The Falcon and the Winter Soldier 1×03, “Power Broker,” has its moments, but most of the episode feels disjointed and unfocused. This has been the case for most of the two prior episodes. I thought it was still trying to find its footing in an attempt to give the series the benefit of the doubt.
We are now halfway through the season, and hardly anything has happened. Sam and Bucky have traveled the world, painting the allusion that things are happening because they’re physically going places. However, they’ve made hardly any progress with their relationship as reluctant partners, let alone hardly any development personally — especially Sam.
The character development is so few and far between info dumps and verbatim references to past MCU movies that it makes me wonder what this could all be heading towards in the end. The show always teases moments that could be significant breakthroughs for these characters but never follows through.
There is hope The Falcon and the Winter Soldier could turn this around in the second half of the season. I want that for Sam and Bucky (and Sharon and Zemo). The show seems to keep losing sight of what it’s supposed to be about, so it isn’t easy to remain optimistic.
For that reason, I want to start with the thing that sparked the most joy for me in this episode: Sharon Carter’s return. It’s easy to see how the MCU hasn’t given Sharon Carter what she deserves. I have been impatiently waiting to see how The Falcon and the Winter Soldier would bring her back and, wow, it did!
Her entrance seems convenient in that, of course, she’s in Madripoor right when the guys need her to be, and of course, she has a safe place for them to stay right when they need one. Plus, she verbally recaps her role in Captain America: Civil War to people who were there, but she isn’t the only one guilty of this in this episode. It’s a frustrating element of this episode because it makes the characters look dumb. Of course, they all remember the Winter Soldier and Civil War‘s events because they changed their lives forever.
TFATWS likely does this to make the show accessible for viewers who haven’t seen the movies or don’t remember every detail. It just doesn’t work as best as planned because they do these recaps too often that it spends more time rehashing the past when there’s plenty to unpack in the present.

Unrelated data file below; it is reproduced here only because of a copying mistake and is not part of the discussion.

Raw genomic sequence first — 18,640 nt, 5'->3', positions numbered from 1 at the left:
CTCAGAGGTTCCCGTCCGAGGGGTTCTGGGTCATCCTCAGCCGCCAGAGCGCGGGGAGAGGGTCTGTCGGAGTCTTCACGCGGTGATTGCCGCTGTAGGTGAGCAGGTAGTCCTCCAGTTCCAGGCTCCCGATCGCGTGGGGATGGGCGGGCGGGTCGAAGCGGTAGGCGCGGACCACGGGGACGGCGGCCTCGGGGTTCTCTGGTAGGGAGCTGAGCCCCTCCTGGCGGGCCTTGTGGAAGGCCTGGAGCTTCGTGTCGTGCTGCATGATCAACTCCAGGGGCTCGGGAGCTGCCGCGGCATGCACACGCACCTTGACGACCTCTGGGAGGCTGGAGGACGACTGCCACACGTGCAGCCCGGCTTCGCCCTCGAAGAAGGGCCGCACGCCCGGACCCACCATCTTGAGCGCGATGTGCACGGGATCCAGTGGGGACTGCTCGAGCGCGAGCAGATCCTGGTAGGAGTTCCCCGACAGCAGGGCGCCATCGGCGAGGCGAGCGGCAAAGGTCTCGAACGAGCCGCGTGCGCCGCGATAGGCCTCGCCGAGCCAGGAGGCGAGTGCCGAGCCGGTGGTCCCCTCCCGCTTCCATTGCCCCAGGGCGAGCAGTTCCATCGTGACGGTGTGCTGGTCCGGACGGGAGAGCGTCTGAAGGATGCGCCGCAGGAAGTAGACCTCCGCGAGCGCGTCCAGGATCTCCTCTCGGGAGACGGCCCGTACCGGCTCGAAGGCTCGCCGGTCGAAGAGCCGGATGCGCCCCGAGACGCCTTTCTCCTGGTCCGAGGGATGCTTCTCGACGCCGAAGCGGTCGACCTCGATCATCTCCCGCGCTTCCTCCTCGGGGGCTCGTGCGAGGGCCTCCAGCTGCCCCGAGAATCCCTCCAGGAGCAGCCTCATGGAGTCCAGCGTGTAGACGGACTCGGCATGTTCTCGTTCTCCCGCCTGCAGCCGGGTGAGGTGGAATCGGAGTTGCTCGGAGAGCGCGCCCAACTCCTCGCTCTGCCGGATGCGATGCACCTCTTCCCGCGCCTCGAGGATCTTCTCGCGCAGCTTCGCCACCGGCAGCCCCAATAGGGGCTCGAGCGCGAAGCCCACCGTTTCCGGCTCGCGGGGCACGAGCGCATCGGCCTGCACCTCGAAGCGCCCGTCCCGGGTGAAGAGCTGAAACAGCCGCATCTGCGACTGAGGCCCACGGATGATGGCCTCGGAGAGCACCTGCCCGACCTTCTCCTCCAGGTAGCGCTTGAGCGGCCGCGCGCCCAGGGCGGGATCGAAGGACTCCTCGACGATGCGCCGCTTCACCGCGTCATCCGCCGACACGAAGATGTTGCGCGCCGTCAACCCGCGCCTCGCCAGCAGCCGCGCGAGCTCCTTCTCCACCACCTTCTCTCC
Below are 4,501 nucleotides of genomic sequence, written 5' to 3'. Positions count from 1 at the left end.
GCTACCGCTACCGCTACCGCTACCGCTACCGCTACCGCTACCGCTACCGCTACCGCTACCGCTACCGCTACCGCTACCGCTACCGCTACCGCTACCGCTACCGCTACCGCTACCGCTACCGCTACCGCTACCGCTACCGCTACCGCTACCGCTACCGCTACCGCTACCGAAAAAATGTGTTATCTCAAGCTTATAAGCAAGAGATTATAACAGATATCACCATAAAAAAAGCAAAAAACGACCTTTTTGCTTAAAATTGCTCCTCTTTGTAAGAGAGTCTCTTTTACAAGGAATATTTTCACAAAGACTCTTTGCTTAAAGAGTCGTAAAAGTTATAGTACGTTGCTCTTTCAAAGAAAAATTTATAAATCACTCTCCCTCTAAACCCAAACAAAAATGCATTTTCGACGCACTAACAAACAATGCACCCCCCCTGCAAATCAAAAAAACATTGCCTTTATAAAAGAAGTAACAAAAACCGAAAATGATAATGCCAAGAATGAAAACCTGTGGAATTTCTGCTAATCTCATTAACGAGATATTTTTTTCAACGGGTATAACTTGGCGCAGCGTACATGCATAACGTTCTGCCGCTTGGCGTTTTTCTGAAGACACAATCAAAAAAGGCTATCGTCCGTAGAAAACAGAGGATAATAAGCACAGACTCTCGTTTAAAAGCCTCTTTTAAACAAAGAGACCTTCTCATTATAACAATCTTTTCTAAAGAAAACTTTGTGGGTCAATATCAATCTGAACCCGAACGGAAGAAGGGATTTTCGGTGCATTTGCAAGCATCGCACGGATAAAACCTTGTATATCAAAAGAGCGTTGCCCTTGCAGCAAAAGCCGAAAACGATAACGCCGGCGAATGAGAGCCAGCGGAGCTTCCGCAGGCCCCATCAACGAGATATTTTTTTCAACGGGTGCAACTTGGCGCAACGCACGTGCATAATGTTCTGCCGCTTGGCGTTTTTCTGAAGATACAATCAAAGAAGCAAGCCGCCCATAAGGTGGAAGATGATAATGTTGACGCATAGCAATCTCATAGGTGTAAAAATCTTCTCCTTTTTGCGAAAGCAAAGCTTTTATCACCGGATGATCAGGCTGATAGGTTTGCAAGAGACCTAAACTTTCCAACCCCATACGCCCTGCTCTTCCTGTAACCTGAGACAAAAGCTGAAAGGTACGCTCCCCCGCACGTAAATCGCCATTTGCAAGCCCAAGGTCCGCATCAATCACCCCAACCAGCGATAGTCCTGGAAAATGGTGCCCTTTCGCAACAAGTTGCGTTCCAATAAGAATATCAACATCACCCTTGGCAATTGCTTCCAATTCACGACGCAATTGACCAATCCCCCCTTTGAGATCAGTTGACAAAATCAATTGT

Sharon also agrees to a pardon rather quickly for someone who, rightfully, has a bone to pick with superheroes and the government. The latter may make more sense within the next episodes because Sharon appears to be working with someone behind Sam and Bucky’s backs. I can’t blame her for that.
Though the decision to help Steve and Sam save Bucky was her own, I can imagine that it is frustrating to remain in the shadows when other people on Team Cap don’t have to do that. I’m not sure what the line is there because neither Disney+ shows have addressed it straightforwardly. I’m sure it has something to do with the Sokovia Accords.
As a fan, it’s simply nice to see this character again and see her be more of a character than she was allowed to be in the movies. Sharon comes in, kicking ass, taking on all of Madripoor’s bounty hunters on her own while Sam and Bucky interrogate a doctor. I’m also pretty positive she says more lines in this episode alone than she does in two films. The same can be said for basically all of the returning characters on this show, though.
Like Sharon, it’s good to see Zemo and see him be more of a character this time around. His jailbreak is fine and fun, but it’s the other trouble he stirs up within his short time out from behind bars that makes me want to see more of this character.